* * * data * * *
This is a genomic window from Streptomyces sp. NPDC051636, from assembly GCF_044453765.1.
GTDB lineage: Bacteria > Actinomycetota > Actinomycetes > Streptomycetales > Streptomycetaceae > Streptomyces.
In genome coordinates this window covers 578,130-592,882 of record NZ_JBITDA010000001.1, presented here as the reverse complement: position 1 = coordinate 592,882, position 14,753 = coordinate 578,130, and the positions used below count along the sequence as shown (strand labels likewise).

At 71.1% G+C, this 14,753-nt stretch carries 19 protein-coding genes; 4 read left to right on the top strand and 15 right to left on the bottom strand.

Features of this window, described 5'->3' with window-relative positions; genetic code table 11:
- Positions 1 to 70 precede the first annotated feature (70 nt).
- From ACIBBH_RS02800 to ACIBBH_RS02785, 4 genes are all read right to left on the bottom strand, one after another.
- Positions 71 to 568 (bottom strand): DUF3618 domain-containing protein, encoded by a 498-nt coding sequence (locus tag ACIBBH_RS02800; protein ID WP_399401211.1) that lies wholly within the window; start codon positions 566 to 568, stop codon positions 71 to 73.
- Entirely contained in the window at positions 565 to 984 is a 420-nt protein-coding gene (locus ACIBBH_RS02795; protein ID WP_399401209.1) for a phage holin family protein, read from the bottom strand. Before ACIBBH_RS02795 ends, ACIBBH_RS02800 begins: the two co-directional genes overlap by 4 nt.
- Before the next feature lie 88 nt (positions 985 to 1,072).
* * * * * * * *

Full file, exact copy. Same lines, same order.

This is a genomic window from Streptomyces sp. NPDC051636, from assembly GCF_044453765.1.
GTDB lineage: Bacteria > Actinomycetota > Actinomycetes > Streptomycetales > Streptomycetaceae > Streptomyces.
In genome coordinates this window covers 578,130-592,882 of record NZ_JBITDA010000001.1, presented here as the reverse complement: position 1 = coordinate 592,882, position 14,753 = coordinate 578,130, and the positions used below count along the sequence as shown (strand labels likewise).

At 71.1% G+C, this 14,753-nt stretch carries 19 protein-coding genes; 4 read left to right on the top strand and 15 right to left on the bottom strand.

Features of this window, described 5'->3' with window-relative positions; genetic code table 11:
- Positions 1 to 70 precede the first annotated feature (70 nt).
- From ACIBBH_RS02800 to ACIBBH_RS02785, 4 genes are all read right to left on the bottom strand, one after another.
- Positions 71 to 568 (bottom strand): DUF3618 domain-containing protein, encoded by a 498-nt coding sequence (locus tag ACIBBH_RS02800; protein ID WP_399401211.1) that lies wholly within the window; start codon positions 566 to 568, stop codon positions 71 to 73.
- Entirely contained in the window at positions 565 to 984 is a 420-nt protein-coding gene (locus ACIBBH_RS02795; protein ID WP_399401209.1) for a phage holin family protein, read from the bottom strand. Before ACIBBH_RS02795 ends, ACIBBH_RS02800 begins: the two co-directional genes overlap by 4 nt.
- Before the next feature lie 88 nt (positions 985 to 1,072).